For as often as the terms multi-cloud and hybrid cloud get misused, it’s no wonder the concepts put a lot of very smart heads in a spin. The differences between a hybrid cloud and a multi-cloud strategy are simple, but choosing between the two models can have big implications for your business.
In this post, we’ll explain the difference between hybrid cloud and multi-cloud, describe some common use cases, and walk through some ways to get the most out of your cloud deployment.
What’s the Diff: Hybrid Cloud vs. Multi-cloud
Both hybrid cloud and multi-cloud strategies spread data over, you guessed it, multiple clouds. The difference lies in the type of cloud environments—public or private—used to do so. To understand the difference between hybrid cloud and multi-cloud, you first need to understand the differences between the two types of cloud environments.
A public cloud is operated by a third party vendor that sells data center resources to multiple customers over the internet. Much like renting an apartment in a high rise, tenants rent computing space and benefit from not having to worry about upkeep and maintenance of computing infrastructure. In a public cloud, your data may be on the same server as another customer, but it’s virtually separated from other customers’ data by the public cloud’s software layer. Companies like Amazon, Microsoft, Google, and us here at Backblaze are considered public cloud providers.
A private cloud, on the other hand, is akin to buying a house. In a private cloud environment, a business or organization typically owns and maintains all the infrastructure, hardware, and software to run a cloud on a private network.
Private clouds are usually built on-premises, but can be maintained off-site at a shared data center. You may be thinking, “Wait a second, that sounds a lot like a public cloud.” You’re not wrong. The key difference is that, even if your private cloud infrastructure is physically located off-site in a data center, the infrastructure is dedicated solely to you and typically protected behind your company’s firewall.
What Is Hybrid Cloud Storage?
A hybrid cloud strategy uses a private cloud and public cloud in combination. Most organizations that want to move to the cloud get started with a hybrid cloud deployment. They can move some data to the cloud without abandoning on-premises infrastructure right away.
A hybrid cloud deployment also works well for companies in industries where data security is governed by industry regulations. For example, the banking and financial industry has specific requirements for network controls, audits, retention, and oversight. A bank may keep sensitive, regulated data on a private cloud and low-risk data on a public cloud environment in a hybrid cloud strategy. Like financial services, health care providers also handle significant amounts of sensitive data and are subject to regulations like the Health Insurance Portability and Accountability Act (HIPAA), which requires various security safeguards where a hybrid cloud is ideal.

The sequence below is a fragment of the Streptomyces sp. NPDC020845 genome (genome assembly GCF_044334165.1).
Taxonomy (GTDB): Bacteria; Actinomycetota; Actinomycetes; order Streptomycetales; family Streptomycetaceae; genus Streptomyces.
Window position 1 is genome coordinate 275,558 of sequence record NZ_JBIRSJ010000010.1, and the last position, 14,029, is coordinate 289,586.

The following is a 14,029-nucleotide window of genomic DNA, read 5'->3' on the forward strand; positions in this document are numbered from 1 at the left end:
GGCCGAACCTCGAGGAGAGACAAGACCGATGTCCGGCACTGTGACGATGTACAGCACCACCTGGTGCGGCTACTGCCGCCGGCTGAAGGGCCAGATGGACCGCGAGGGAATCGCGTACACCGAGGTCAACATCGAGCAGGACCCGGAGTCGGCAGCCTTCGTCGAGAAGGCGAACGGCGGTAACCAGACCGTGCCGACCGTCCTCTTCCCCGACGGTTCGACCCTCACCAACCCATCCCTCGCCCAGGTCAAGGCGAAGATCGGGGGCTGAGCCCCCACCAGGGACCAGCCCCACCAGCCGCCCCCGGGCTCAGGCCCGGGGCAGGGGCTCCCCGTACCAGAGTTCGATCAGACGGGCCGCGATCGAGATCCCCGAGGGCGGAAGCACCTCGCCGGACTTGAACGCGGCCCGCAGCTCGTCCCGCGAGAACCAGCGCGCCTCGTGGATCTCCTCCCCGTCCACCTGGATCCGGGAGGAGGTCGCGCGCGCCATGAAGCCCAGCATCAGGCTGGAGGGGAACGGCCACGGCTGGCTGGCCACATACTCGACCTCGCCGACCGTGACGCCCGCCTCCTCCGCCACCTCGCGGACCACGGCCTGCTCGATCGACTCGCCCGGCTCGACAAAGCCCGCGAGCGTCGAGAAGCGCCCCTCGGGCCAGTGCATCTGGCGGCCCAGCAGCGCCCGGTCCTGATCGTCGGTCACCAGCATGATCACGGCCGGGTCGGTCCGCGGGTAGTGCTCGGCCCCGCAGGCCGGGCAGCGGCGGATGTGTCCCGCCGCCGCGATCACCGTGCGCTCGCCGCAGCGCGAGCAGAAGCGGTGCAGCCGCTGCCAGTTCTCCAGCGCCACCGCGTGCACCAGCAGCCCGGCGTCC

A hybrid cloud model also suits companies or departments with data-heavy workloads like media and entertainment. They can take advantage of high-speed, on-premises infrastructure to get fast access to large media files and store data that doesn’t need to be accessed as frequently—archives and backups, for example—with a scalable, low-cost public cloud provider.
What Is Multi-cloud Storage?
A multi-cloud strategy uses two or more public clouds in combination. A multi-cloud strategy works well for companies that want to avoid vendor lock-in or achieve data redundancy in a failover scenario. If one cloud provider experiences an outage, they can fall back on a second cloud provider.
Companies with operations in countries that have data residency laws also use multi-cloud strategies to meet regulatory requirements. They can run applications and store data in clouds that are located in specific geographic regions.
Whether you use hybrid cloud storage or multi-cloud storage, it’s vital to manage your cloud deployment efficiently and manage costs. To get the most out of your cloud strategy, we recommend the following: